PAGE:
Once the saddle was on Martin exchanged his catch rope for a halter and worked the young horse around with a flag from the back of his saddle horse. After Martin was satisfied that the colt was ready, he had his helper climb aboard and handed him the lead shank to the halter. With the help of Martin using his flag, the rider moved the colt around the pen, getting him to move out in both directions and stopping him using a one-rein stop. Now, this is where it gets interesting. After a short time, Martin said they were going to change their aids up a little bit. They were going to use the horse's tail as the pedal and the rider's weight as the steering wheel! The young fellow, I believe his name was Craig from Colorado, was asked to hand the lead shank to Martin. He was then told to reach back and pick up the colt's tail with his right hand. The colt's tail was pretty long as were Craig's arms. Martin said, “don’t pull on his tale. Just hold it.” This being accomplished, Martin took the halter off the colt's head, leaving Craig sitting on the colt with its tail in his right hand and nothing on its head. Martin now explained what he wanted to be done. Craig was to bump on the horses tail until he got the colt to move forward. Once this was done, he was to shift his weight in the saddle and stirrup to the outside of the direction he wanted the colt to go. Shift your weight to the left, and the colt moves to the right, and so forth.

Craig started bumping on the horse's tail. Bump, bump, bump until the horse moves forward. Craig stopped bumping on the horse's tail and used the life in his body to maintain the forward motion. (I teach about the positions of riding in your saddle as they pertain to the life in your body in Course #1.) To start with, Martin would help a little with his flag to get that forward motion. Pretty soon, the flag wasn't needed as often. Just a few bumps of encouragement and the colt would move out. Once the forward motion was achieved, then Martin asked Craig to shift his weight in the saddle in the opposite direction to where he wanted the horse to go. It wasn't very long before Craig had the colt moving forward around the pen at a walk, trot and lope, using his weight and the horse's tail to guide him.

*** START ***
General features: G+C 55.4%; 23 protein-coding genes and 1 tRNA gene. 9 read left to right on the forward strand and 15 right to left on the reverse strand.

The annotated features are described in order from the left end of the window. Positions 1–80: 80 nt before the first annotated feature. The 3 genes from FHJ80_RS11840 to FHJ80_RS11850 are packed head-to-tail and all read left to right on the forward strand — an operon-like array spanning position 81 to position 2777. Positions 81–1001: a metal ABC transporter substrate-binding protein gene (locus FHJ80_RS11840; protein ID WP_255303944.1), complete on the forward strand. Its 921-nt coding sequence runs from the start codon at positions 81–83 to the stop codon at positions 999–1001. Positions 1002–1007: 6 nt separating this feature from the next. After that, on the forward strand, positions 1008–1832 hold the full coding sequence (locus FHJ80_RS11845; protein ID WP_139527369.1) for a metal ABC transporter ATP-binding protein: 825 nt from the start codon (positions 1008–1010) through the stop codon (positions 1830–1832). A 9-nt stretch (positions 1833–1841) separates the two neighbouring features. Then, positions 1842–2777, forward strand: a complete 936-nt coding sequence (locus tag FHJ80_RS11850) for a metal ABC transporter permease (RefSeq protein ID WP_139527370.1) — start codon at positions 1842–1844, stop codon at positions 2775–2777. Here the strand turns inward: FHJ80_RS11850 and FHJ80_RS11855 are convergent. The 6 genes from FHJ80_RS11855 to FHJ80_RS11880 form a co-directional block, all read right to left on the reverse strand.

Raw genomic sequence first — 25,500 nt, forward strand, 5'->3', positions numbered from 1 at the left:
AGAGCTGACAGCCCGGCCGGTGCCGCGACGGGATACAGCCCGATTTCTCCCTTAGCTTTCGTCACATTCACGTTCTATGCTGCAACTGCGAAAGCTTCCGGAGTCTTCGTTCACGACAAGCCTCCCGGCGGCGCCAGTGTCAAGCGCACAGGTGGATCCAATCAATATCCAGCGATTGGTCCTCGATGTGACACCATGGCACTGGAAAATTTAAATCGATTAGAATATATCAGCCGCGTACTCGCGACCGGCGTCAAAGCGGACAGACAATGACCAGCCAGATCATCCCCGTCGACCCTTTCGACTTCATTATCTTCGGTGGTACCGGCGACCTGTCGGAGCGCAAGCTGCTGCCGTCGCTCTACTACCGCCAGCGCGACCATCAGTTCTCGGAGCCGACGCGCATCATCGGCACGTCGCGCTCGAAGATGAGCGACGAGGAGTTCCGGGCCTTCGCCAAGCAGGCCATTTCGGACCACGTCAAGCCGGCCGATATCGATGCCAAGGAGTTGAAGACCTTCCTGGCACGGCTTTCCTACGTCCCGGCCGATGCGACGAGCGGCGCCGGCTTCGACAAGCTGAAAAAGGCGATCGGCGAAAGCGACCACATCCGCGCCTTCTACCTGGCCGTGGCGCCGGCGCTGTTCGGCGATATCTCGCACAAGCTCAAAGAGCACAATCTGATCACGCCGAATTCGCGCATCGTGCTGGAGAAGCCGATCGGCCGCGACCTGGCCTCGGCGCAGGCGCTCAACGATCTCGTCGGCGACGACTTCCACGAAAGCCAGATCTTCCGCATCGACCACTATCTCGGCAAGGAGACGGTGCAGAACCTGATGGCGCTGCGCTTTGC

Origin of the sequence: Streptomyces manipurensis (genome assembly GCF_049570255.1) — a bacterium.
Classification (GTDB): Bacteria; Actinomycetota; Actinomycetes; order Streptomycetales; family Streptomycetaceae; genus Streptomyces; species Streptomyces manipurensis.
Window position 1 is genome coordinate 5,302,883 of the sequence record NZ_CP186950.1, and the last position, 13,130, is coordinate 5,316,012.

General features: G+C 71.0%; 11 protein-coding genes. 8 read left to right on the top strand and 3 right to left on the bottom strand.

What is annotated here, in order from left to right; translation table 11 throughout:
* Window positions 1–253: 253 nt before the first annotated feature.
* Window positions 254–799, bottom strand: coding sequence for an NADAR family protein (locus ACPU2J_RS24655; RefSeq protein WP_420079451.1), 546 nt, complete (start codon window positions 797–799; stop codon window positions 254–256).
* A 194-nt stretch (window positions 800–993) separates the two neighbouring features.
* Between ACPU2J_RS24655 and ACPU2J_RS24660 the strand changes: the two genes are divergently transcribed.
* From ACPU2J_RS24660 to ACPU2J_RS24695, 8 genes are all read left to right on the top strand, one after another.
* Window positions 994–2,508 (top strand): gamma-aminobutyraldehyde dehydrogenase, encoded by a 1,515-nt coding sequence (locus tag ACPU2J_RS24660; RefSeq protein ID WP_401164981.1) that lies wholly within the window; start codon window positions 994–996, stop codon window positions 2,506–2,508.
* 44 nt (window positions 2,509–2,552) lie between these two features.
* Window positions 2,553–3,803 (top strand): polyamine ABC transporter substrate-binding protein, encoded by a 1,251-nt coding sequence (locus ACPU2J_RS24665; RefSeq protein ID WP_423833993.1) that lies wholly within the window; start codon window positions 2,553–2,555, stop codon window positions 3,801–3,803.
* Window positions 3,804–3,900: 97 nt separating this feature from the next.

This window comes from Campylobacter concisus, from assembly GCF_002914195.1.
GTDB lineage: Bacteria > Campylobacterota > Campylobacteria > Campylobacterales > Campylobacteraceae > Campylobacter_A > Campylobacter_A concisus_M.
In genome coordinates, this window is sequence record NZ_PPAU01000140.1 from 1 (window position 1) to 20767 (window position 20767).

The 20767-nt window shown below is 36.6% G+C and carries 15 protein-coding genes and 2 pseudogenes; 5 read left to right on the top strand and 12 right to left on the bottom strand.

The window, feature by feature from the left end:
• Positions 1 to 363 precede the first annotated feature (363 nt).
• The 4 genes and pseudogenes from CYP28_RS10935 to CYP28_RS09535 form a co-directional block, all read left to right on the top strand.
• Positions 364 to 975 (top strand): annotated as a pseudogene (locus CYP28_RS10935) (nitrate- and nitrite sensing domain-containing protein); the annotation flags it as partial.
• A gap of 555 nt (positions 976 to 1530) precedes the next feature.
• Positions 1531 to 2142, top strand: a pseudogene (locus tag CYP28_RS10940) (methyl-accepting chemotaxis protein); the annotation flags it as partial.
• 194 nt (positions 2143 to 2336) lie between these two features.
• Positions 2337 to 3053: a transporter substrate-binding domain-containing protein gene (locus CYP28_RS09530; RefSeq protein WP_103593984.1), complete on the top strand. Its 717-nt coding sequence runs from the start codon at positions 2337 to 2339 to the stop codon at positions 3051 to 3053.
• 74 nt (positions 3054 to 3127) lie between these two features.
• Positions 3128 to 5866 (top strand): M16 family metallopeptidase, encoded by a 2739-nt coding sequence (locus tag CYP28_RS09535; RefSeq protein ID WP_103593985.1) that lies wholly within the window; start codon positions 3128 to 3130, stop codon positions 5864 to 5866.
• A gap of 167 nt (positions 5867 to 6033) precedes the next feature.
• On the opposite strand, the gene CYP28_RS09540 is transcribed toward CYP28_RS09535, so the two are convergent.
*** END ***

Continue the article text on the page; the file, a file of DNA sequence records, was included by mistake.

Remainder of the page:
Martin Black, photo credit to The Western Horseman magazine

Watching this little demonstration just reinforced to me how the horse responds to pressure and release. The pressure put on the house by the bumping of the tail gave forward momentum, the release coming as the horse moved out. The direction change came as the horse moved away from the weight shift in the saddle and the release came as the rider returned to sitting balanced in the middle of the saddle once the horse changed directions.

We, as humans, get caught up in tools, bridles, saddles, bits, spurs, and so on. But it all just boils down to pressure and releases. Feel is the hardest thing to explain to people, but it is everything to the horse. How you apply it to the horse is so important, and the results will amaze you. I often think back to that day when Martin demonstrated the most important rudimentary way of communicating with your horse. Plus, it was pretty cool meeting Jack Brainard. What a day!

If you’re interested in learning more about feel, directing your horse with the energy of your body and natural horsemanship. Join me in Course #1 - Introduction To Keith Stewart Horsemanship, where I teach you the fundamentals of horsemanship, so you have a rock-solid foundation to build from! Check that out here →

Happy trails!